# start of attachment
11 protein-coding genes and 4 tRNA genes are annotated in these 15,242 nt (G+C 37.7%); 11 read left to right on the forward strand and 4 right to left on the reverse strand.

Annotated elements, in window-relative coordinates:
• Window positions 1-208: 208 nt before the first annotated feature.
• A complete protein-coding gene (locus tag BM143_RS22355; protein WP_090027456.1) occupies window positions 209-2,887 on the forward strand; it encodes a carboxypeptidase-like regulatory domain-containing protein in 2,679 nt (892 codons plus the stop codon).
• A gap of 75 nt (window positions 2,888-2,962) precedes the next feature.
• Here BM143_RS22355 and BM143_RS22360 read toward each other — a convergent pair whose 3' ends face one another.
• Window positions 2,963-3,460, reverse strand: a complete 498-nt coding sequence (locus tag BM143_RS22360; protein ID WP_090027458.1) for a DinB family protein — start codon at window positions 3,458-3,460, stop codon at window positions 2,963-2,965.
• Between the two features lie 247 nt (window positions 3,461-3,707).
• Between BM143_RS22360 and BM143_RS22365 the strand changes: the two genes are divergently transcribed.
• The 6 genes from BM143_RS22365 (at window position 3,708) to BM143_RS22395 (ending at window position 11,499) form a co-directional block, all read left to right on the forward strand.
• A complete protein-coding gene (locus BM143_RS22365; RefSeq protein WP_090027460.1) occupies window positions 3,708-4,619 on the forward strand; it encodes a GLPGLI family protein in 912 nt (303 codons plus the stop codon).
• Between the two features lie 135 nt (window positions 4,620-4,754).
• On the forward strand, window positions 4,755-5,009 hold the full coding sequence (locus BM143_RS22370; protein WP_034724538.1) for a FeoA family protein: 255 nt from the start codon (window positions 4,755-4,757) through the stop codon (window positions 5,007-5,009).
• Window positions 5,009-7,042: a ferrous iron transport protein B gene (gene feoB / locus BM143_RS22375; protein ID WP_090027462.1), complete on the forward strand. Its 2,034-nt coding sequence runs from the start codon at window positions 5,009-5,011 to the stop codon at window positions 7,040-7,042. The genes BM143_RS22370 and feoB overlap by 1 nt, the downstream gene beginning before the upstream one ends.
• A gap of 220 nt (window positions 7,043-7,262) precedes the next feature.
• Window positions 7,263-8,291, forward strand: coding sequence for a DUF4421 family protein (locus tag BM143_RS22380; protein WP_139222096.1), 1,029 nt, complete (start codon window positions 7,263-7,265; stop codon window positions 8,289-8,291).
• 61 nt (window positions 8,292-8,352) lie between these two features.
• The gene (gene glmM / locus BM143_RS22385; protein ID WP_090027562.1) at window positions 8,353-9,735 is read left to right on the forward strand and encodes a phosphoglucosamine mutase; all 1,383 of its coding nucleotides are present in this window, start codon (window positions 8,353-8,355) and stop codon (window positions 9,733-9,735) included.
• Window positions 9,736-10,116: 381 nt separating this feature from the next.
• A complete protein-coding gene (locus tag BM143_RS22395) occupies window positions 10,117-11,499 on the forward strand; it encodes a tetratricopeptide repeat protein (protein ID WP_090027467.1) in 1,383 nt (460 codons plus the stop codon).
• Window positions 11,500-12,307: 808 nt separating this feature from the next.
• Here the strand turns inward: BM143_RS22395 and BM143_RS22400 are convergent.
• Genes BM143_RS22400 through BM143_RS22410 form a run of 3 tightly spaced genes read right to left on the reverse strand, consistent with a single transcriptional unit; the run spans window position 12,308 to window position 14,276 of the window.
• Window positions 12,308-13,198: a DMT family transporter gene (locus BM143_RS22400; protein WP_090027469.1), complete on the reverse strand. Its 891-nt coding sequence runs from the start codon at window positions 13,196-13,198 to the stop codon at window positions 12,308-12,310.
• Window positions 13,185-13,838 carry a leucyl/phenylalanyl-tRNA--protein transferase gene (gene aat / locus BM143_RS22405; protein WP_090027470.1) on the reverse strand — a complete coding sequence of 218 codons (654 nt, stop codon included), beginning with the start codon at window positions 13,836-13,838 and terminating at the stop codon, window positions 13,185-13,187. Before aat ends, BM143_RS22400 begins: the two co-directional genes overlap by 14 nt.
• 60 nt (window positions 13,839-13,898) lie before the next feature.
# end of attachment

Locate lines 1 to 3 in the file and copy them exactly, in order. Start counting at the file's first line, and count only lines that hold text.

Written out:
11 protein-coding genes and 4 tRNA genes are annotated in these 15,242 nt (G+C 37.7%); 11 read left to right on the forward strand and 4 right to left on the reverse strand.

Annotated elements, in window-relative coordinates:
• Window positions 1-208: 208 nt before the first annotated feature.